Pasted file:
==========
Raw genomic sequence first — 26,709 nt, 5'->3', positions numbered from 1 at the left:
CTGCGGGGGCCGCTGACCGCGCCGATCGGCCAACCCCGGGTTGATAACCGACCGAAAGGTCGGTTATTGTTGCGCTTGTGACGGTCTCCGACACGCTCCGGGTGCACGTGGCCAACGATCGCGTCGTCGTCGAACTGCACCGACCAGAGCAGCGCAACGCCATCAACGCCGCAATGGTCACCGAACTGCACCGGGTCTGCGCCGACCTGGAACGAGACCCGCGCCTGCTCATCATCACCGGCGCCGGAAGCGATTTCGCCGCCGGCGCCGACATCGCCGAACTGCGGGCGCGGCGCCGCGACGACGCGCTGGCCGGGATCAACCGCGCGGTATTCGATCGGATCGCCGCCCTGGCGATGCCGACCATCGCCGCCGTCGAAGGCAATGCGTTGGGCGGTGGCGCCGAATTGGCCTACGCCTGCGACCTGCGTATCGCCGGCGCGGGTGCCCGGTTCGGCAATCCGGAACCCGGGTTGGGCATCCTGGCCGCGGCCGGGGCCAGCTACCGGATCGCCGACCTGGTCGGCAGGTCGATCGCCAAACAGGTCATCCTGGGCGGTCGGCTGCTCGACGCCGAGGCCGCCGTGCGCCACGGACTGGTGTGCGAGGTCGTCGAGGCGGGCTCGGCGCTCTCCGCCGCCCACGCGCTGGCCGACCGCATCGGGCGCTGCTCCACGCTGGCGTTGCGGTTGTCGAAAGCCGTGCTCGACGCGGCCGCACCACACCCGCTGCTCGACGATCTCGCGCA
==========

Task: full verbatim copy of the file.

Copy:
Raw genomic sequence first — 26,709 nt, 5'->3', positions numbered from 1 at the left:
CTGCGGGGGCCGCTGACCGCGCCGATCGGCCAACCCCGGGTTGATAACCGACCGAAAGGTCGGTTATTGTTGCGCTTGTGACGGTCTCCGACACGCTCCGGGTGCACGTGGCCAACGATCGCGTCGTCGTCGAACTGCACCGACCAGAGCAGCGCAACGCCATCAACGCCGCAATGGTCACCGAACTGCACCGGGTCTGCGCCGACCTGGAACGAGACCCGCGCCTGCTCATCATCACCGGCGCCGGAAGCGATTTCGCCGCCGGCGCCGACATCGCCGAACTGCGGGCGCGGCGCCGCGACGACGCGCTGGCCGGGATCAACCGCGCGGTATTCGATCGGATCGCCGCCCTGGCGATGCCGACCATCGCCGCCGTCGAAGGCAATGCGTTGGGCGGTGGCGCCGAATTGGCCTACGCCTGCGACCTGCGTATCGCCGGCGCGGGTGCCCGGTTCGGCAATCCGGAACCCGGGTTGGGCATCCTGGCCGCGGCCGGGGCCAGCTACCGGATCGCCGACCTGGTCGGCAGGTCGATCGCCAAACAGGTCATCCTGGGCGGTCGGCTGCTCGACGCCGAGGCCGCCGTGCGCCACGGACTGGTGTGCGAGGTCGTCGAGGCGGGCTCGGCGCTCTCCGCCGCCCACGCGCTGGCCGACCGCATCGGGCGCTGCTCCACGCTGGCGTTGCGGTTGTCGAAAGCCGTGCTCGACGCGGCCGCACCACACCCGCTGCTCGACGATCTCGCGCA